Virtual gymnastics class serves as a gateway for family members living in 3 different regions of the country



By David Markham

We already knew that our virtual programs help people stay safe while participating in activities from their own homes, but now we also know that they can help families interact and enjoy activities together, even when they are hundreds of kilometers apart!

Kansas Kips Gymnastics Team Recreation Coordinator and Head Coach Alexis Kelford shares a recent discovery she made while teaching a virtual preschool gymnastics class.

“It was the first class, and I’m trying to get to know everyone and make sure I match the faces of parents and kids,” Kelford said. “We had three people with the same last name, and we thought they were all siblings, and then we quickly found out that they were actually cousins. I asked if they were all here in Kansas or if anyone was living out of state, and one of the kids told me he was taking the course from the Houston, Texas area, and I learned another life in Palo Alto, California!

“Our family hasn’t felt ready to return to gymnastics in person yet, so I searched the Mill Creek (Activity Center) activity page and came across the virtual classroom,” said Danielle S. from Shawnee, who signed her daughter Amelia for the class. “I coordinated with our cousins ​​because I knew they currently felt the same about gymnastics in person and the kids would love to see each other! The kids loved the first class we attended and we have another one this week.

“This class is an amazing way to reconnect,” added Rachael S. of Palo Alto, whose son Zane is also in the class. “I am a neonatal nurse practitioner at Stanford Children’s Hospital and my work schedule varies a lot from week to week. The program we signed up for allows parents to choose a selection of courses within the nine week schedule, which gave me the flexibility I needed. Zane enjoyed seeing his cousins, making new friends, and learning new things like balancing on one foot, walking on a (pretend) balance beam, doing quick somersaults, and learning a few tricks for learning how to do a swing. cart wheel. He’s been practicing all of these things since last class and is excited to show his hard work to his trainer.

“We decided to participate in this program because we thought it would be a wonderful opportunity to learn new skills safely, and for the cousins ​​to see and interact with each other,” added Sandra S. of Sugar Land, Texas. “We really enjoyed the opportunity to reconnect, play and learn. Ian said his favorite part of the class was “balance and we’re going to do cartwheels”. We have local opportunities to participate in virtual gymnastics, but nothing compares to “meeting” your cousins ​​in the classroom! It was a blast!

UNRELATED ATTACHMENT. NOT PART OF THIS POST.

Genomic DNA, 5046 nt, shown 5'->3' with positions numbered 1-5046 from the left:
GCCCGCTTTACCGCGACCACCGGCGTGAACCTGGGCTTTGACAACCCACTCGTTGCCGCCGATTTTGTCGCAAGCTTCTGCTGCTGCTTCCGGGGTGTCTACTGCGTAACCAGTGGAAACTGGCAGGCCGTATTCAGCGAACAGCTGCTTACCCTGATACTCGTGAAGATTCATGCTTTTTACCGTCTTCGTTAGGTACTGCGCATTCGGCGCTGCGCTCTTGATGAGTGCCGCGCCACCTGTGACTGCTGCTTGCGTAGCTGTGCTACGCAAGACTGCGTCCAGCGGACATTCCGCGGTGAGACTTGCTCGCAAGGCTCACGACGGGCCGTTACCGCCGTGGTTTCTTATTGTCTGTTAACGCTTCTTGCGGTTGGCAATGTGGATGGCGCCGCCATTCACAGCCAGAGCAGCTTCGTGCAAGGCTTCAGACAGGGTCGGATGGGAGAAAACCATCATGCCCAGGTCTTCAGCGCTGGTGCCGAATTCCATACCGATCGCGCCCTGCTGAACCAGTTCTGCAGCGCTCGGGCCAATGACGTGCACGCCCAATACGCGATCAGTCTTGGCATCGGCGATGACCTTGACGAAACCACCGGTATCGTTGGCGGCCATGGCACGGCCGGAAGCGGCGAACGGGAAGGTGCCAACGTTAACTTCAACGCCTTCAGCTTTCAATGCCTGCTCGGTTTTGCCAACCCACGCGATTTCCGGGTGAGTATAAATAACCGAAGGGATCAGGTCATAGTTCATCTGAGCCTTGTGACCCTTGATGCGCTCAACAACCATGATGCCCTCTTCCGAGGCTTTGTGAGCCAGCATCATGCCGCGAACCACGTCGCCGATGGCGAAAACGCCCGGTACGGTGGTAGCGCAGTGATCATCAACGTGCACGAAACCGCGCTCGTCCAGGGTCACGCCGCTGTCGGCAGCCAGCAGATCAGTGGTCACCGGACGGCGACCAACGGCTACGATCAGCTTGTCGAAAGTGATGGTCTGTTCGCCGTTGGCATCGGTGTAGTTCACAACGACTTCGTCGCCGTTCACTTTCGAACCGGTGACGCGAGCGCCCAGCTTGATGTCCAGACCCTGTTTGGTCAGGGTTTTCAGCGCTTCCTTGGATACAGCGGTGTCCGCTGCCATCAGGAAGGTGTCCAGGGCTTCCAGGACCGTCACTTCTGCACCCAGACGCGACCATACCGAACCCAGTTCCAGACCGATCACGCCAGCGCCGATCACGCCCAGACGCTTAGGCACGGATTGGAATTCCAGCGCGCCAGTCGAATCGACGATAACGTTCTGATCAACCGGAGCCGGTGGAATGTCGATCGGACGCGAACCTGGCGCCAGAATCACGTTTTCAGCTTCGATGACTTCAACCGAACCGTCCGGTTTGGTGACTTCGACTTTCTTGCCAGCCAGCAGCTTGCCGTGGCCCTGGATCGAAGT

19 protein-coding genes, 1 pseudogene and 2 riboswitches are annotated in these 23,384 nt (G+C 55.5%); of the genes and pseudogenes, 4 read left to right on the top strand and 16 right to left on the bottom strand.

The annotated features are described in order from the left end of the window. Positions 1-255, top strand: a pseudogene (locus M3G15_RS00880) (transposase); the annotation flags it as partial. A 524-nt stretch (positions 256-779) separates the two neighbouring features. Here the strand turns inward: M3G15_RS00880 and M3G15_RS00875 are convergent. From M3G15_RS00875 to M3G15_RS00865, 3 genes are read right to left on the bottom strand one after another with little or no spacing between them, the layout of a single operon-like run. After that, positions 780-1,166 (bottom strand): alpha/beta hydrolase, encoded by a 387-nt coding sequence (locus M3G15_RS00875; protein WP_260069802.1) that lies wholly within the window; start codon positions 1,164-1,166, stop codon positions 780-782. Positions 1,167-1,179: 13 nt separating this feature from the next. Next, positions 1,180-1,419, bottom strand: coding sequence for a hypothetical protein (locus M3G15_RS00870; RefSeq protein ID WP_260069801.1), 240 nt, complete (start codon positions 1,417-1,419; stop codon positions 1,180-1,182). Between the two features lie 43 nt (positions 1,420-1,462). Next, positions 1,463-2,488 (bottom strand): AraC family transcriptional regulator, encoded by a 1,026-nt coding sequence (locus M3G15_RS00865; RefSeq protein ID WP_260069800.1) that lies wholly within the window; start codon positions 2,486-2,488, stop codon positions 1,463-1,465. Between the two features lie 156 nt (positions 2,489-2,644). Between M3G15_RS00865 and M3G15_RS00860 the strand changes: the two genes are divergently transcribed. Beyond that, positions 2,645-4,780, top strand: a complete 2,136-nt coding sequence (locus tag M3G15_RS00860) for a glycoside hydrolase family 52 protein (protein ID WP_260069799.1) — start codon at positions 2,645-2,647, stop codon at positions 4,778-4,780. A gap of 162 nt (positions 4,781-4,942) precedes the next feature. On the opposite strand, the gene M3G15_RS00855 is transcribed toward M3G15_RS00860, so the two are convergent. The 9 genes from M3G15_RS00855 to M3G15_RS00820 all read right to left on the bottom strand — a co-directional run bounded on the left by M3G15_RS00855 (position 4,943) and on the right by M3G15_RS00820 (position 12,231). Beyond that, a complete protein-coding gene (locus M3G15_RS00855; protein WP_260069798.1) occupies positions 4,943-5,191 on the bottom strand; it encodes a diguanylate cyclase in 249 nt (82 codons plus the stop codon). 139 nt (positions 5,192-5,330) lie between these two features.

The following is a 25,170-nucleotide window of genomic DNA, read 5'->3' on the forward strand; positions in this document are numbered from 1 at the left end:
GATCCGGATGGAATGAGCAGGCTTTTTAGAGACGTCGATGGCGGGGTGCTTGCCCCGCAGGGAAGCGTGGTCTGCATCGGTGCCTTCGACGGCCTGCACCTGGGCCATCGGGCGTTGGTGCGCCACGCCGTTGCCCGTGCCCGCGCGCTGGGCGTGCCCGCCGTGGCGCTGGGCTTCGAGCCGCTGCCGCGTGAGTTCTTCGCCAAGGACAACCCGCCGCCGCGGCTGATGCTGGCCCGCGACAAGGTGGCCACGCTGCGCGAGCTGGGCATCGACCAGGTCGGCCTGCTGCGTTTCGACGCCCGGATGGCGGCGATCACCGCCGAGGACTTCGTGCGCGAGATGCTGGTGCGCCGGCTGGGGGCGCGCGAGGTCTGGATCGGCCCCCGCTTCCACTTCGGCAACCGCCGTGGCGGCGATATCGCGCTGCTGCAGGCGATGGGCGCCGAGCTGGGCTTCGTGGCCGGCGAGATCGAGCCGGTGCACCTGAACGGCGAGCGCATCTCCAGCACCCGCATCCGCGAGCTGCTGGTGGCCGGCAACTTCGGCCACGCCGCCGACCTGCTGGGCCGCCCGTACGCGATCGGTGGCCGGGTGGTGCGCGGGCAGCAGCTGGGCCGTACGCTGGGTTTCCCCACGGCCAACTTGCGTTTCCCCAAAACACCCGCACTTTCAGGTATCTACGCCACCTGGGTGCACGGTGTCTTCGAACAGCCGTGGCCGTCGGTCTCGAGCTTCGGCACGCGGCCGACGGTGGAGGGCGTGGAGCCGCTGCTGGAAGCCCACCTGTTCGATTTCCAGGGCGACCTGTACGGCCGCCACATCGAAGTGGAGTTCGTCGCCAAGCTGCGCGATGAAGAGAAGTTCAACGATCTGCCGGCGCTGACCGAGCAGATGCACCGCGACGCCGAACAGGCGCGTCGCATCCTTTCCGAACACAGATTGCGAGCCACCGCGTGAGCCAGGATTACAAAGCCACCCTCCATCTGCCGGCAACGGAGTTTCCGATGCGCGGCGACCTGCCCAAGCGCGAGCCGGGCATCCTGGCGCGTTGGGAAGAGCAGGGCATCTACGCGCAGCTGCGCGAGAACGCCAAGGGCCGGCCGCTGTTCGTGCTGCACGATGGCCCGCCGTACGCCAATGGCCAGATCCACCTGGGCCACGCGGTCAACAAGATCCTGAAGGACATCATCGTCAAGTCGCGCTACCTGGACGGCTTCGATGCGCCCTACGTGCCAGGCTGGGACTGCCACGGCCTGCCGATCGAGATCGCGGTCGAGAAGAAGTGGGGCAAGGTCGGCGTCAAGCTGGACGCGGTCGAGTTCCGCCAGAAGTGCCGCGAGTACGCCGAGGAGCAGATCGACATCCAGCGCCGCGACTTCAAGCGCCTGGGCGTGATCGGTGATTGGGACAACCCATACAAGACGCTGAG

Only Danielle and Amelia from Shawnee had taken a JCPRD class before (and it was a class with Kelford), but the three cousins ​​said they would be interested in another virtual program.

The class in which the three cousins ​​participate is Virtual Preschool for children from 18 months to 5 years old. Students practice skills appropriate to their age and / or level, with an emphasis on fun warm-up and stretching activities, as well as tumbling and dancing elements for the beam exercises and on the ground. This course started on August 20, but it is still possible to join the course, or another session starts on October 19.

Kelford spoke about some of the adjustments made to help present JCPRD’s gymnastics programs virtually.

“Since we’re doing these classes through Zoom, we’ve widened the age range so that we can broaden the audience, and I think that’s what really hit a home run for us,” she said. declared. “Instead of having a three-year-old class and a four- and five-year-old class, we’ve opened up all the preschool classes and made them into a large class where parents will interact with them. Some families may not have balance beams, and we have sent home information on “if you have a piece of duct tape you can make a beam as long as you want, about four inches wide, just so that the child has a visual “. We also talk about the spotting techniques that the parent can use to help him that the teacher would normally use and how he can do it so that the child can still feel the skill at home. We rehearse a lot of the material, but add a few different twists to it so it doesn’t get stale. It went very well. “

After learning that the three cousins ​​are attending his virtual classroom, Kelford is also adding this idea to his promotional efforts.

“I really want to start marketing to people like ‘do gymnastics with your family from out of town’,” she said. “There’s no reason they can’t, and they can have a social interaction with their family that they probably don’t have a lot of, and they can do it from home even if the class is. “very far” in Kansas!



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